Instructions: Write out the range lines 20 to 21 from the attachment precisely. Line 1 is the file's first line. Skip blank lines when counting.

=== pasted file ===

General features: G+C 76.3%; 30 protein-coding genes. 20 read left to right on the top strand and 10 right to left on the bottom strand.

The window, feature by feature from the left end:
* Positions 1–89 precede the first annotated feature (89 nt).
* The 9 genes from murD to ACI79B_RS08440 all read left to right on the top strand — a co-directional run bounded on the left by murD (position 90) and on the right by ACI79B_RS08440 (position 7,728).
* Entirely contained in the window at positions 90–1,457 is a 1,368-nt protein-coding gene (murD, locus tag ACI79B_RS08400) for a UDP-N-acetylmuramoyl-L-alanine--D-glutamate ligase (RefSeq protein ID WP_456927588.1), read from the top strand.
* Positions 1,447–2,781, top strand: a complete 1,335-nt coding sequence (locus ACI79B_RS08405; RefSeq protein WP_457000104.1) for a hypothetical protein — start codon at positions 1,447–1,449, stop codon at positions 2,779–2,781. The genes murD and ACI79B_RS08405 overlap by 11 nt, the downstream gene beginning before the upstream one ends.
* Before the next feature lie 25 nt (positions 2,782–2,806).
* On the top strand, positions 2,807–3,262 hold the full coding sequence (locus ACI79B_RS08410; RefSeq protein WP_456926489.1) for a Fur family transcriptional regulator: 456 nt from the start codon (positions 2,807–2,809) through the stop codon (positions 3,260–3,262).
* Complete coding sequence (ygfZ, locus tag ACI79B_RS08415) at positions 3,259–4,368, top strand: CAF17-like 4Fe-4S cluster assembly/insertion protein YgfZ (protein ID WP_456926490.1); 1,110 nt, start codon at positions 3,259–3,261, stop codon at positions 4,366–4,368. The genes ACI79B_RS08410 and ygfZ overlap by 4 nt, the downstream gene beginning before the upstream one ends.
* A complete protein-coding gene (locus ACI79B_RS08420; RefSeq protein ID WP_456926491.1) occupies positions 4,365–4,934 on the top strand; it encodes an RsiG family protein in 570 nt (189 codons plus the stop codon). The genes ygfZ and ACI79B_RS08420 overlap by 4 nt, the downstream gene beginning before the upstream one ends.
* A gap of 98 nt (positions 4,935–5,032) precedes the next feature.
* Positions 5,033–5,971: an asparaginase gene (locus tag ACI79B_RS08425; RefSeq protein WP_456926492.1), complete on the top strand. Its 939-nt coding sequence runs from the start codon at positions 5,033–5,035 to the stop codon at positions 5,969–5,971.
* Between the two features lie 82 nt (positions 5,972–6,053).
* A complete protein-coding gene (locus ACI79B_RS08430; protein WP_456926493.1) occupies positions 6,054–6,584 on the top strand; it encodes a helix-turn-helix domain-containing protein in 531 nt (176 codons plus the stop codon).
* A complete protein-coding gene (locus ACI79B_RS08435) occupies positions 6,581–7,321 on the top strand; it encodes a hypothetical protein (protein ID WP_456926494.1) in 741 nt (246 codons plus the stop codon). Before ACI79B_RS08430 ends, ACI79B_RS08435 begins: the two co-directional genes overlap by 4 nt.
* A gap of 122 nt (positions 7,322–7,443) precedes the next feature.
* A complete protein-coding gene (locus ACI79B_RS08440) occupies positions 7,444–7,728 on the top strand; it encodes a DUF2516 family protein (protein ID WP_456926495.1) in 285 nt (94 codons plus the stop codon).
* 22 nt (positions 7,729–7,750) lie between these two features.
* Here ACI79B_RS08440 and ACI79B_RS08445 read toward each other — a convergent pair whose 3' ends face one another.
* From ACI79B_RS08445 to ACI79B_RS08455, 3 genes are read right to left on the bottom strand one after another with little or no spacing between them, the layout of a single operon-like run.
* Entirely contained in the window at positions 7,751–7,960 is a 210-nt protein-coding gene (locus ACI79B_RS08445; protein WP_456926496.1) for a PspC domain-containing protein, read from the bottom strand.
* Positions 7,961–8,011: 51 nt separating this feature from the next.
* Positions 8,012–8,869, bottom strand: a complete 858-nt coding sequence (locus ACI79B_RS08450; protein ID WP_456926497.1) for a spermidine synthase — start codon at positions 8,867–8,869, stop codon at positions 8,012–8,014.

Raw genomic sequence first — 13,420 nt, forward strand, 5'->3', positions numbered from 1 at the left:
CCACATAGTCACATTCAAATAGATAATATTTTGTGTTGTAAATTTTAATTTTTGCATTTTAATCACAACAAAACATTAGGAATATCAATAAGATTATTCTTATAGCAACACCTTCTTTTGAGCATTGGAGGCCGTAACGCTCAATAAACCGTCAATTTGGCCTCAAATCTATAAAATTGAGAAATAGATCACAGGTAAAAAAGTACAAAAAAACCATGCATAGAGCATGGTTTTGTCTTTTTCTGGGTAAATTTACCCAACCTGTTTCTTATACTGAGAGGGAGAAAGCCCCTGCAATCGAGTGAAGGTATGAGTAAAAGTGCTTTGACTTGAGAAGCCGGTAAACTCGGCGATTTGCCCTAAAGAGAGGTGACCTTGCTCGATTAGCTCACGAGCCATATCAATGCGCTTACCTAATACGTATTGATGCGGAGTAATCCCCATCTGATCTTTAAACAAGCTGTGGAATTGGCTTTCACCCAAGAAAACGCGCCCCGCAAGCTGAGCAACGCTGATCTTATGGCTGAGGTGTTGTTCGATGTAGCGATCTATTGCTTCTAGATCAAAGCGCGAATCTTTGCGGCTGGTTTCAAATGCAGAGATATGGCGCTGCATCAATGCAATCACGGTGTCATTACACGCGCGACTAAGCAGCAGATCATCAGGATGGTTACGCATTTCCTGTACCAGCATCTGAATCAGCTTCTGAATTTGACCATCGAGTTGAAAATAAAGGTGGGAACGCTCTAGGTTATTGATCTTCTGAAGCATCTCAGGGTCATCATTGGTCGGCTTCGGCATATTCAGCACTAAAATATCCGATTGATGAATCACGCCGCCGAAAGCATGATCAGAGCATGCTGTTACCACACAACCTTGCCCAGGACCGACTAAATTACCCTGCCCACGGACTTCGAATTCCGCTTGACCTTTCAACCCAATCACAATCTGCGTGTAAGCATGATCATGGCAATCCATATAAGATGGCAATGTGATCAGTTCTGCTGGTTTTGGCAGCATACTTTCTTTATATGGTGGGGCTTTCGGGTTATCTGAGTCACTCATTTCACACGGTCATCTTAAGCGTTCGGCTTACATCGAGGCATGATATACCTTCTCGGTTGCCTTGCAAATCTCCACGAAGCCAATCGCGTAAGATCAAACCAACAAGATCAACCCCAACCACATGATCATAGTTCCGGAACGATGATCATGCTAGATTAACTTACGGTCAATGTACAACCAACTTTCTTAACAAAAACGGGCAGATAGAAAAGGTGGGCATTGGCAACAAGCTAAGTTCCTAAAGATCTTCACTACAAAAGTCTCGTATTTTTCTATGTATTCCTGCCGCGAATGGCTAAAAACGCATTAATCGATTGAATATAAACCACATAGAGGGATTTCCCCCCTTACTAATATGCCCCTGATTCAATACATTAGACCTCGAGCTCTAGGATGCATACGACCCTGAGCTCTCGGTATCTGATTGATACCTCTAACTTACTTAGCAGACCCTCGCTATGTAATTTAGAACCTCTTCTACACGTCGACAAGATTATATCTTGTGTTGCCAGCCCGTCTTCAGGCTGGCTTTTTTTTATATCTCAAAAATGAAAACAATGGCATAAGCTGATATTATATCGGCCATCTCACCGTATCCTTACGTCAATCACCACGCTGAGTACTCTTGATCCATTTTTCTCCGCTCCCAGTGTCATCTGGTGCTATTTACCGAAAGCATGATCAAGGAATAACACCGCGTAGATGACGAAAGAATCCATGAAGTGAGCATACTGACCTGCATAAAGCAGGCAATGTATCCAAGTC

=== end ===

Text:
* From ACI79B_RS08445 to ACI79B_RS08455, 3 genes are read right to left on the bottom strand one after another with little or no spacing between them, the layout of a single operon-like run.
* Entirely contained in the window at positions 7,751–7,960 is a 210-nt protein-coding gene (locus ACI79B_RS08445; protein WP_456926496.1) for a PspC domain-containing protein, read from the bottom strand.